We’ve always known that Michael Hiltzik, the sock-puppeting “business” columnist, has ambitions to be a purely political pundit. Let’s take a look at a couple of passages from his recent “business” columns.
It’s proper to recognize that “experience” isn’t always all it’s cracked up to be. Sometimes it’s merely a smoke screen for the hidebound, burned out or lazy.
Nor is it a substitute for judgment and intelligence. Just the other day we inaugurated a president who repelled attacks on his supposed “inexperience” by displaying intellectual depth and a singular maturity of purpose. The defeated ticket, by contrast, was led by a superannuated politician who seemed to have forgotten all the lessons of a lengthy public career and a running mate whose “administrative experience” cloaked a worldview so shallow it would drown in a wading pool.
That one had something to do with experience and business.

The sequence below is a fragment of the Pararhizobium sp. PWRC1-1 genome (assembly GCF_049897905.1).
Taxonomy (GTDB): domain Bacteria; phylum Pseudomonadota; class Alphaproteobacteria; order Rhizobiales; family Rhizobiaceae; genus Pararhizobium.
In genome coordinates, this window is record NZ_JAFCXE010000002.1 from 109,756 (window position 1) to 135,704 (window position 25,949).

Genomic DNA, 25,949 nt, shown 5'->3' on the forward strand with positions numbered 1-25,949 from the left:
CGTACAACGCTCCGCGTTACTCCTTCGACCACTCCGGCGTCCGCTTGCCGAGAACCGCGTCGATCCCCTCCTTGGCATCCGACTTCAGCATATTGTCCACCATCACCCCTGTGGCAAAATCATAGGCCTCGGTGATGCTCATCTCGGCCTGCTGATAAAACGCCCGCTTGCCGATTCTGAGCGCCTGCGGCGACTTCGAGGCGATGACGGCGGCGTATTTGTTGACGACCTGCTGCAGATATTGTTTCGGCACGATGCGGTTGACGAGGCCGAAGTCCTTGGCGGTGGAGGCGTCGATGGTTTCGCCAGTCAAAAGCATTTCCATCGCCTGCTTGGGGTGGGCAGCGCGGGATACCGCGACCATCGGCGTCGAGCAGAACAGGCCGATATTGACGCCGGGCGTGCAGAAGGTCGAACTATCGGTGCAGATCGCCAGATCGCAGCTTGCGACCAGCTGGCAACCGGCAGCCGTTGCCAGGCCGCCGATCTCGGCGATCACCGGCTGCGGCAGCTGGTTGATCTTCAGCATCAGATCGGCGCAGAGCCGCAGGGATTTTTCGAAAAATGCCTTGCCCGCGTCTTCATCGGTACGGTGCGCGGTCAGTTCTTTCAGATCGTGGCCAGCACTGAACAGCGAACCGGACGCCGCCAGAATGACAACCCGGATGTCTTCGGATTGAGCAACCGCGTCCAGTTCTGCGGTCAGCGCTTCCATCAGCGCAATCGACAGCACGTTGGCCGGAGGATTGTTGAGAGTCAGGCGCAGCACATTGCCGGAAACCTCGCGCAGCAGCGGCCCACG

No. 1 on the perp walk hit parade of 1987, for instance, was the arrest of three Wall Street traders allegedly involved in the big insider trading scandal of the moment. As news cameras rolled, one was led tearfully from his trading floor and handcuffed by agents of Rudolph Giuliani, then the federal prosecutor in Manhattan.
The charges against all three were dropped four months later. Who was the net beneficiary of this stunt? Only Giuliani, who gained a political platform that enabled him to infest our national politics for the next 20 years.
See, he’s talking about Wall Street there, so it’s “business.”
He’ll be back taking potshots at Hewitt and me and all the other right-wing bogeymen before you know it. It’s not personal. It’s strictly “business.”